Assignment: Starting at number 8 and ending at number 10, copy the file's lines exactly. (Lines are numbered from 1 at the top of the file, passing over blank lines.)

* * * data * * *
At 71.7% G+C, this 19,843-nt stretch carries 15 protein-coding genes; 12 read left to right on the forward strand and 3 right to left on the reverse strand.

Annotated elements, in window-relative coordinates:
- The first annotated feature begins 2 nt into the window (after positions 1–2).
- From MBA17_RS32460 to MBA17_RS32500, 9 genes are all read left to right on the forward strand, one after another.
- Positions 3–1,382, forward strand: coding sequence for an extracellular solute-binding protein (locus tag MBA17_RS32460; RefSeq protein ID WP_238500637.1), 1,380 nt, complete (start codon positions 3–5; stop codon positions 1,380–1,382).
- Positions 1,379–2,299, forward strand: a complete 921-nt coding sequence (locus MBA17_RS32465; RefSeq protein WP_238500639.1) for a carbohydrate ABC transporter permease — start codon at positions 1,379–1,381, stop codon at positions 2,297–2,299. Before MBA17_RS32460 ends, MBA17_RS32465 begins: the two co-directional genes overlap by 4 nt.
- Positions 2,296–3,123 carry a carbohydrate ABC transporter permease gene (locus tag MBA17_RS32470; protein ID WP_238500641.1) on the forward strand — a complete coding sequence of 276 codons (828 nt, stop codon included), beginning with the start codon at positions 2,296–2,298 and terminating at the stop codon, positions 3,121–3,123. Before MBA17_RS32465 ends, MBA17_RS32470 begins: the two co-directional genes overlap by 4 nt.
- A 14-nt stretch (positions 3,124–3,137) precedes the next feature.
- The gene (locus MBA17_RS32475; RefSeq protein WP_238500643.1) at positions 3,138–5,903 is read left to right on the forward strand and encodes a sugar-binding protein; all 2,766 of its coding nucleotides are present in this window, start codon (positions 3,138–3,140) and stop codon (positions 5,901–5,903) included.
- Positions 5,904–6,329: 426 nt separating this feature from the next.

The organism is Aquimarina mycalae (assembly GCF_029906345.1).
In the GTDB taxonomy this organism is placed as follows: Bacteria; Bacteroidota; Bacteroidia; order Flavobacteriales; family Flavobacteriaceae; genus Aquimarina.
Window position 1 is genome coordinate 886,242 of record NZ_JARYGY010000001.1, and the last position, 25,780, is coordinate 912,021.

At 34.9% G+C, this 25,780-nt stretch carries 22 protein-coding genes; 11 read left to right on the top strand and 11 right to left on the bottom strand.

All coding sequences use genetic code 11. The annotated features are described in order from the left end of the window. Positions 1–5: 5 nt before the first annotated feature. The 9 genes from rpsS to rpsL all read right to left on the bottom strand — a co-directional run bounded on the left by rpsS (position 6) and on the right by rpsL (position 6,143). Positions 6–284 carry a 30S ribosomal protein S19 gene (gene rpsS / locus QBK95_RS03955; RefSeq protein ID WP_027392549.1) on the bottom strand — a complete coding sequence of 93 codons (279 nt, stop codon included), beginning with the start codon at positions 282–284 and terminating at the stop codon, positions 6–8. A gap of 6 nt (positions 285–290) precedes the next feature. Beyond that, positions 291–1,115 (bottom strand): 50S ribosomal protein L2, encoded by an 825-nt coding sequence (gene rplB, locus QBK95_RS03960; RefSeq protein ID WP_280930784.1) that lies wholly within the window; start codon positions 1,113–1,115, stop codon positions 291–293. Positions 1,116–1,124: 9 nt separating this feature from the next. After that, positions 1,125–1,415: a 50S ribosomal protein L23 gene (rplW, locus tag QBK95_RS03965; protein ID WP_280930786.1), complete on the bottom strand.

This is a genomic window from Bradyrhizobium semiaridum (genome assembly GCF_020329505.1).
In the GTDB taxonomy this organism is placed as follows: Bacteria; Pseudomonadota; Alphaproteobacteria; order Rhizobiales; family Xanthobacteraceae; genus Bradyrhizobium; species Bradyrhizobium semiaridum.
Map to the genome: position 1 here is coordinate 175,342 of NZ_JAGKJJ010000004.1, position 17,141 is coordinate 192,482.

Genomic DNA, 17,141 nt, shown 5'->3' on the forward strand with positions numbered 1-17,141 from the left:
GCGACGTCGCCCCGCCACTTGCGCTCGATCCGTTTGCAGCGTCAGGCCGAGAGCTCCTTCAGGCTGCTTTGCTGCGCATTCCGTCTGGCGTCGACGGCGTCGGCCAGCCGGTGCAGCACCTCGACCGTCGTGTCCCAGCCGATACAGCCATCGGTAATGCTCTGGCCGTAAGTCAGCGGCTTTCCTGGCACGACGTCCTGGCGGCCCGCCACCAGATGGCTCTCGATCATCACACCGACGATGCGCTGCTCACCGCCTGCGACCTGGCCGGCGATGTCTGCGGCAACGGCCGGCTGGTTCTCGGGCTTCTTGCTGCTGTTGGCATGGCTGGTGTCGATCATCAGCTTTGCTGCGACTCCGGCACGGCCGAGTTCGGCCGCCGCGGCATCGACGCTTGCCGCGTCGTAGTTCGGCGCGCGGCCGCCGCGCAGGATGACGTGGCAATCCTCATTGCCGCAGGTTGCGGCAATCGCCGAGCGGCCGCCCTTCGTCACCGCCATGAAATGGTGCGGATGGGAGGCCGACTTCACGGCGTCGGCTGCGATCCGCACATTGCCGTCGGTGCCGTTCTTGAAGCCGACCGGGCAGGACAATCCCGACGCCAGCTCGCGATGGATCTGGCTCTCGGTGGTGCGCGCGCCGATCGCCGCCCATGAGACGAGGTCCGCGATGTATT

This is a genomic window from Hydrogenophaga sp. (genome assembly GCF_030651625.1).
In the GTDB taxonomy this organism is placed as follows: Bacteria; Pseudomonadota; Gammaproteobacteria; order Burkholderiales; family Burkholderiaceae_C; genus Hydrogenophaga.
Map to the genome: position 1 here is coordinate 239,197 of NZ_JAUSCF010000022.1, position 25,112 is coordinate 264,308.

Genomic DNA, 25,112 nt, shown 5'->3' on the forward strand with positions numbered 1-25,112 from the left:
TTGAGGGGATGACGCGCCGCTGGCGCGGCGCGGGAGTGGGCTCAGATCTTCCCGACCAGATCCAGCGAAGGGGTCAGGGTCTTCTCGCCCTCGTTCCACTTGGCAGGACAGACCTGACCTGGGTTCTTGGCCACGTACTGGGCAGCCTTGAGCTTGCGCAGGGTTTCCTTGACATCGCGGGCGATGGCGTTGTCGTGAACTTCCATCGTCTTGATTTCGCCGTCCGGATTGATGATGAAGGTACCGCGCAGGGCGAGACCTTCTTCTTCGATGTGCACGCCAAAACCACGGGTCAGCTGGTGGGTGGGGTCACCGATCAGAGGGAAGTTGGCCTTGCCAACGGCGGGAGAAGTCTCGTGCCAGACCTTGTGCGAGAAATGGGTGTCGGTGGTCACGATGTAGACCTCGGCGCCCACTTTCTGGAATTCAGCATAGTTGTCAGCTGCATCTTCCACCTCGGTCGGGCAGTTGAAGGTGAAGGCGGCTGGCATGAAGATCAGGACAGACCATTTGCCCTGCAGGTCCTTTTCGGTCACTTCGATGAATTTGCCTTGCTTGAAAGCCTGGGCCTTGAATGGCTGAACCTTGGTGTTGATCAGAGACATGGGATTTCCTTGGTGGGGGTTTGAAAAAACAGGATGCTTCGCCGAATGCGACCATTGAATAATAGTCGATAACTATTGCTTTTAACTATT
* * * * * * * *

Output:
- A 14-nt stretch (positions 3,124–3,137) precedes the next feature.
- The gene (locus MBA17_RS32475; RefSeq protein WP_238500643.1) at positions 3,138–5,903 is read left to right on the forward strand and encodes a sugar-binding protein; all 2,766 of its coding nucleotides are present in this window, start codon (positions 3,138–3,140) and stop codon (positions 5,901–5,903) included.
- Positions 5,904–6,329: 426 nt separating this feature from the next.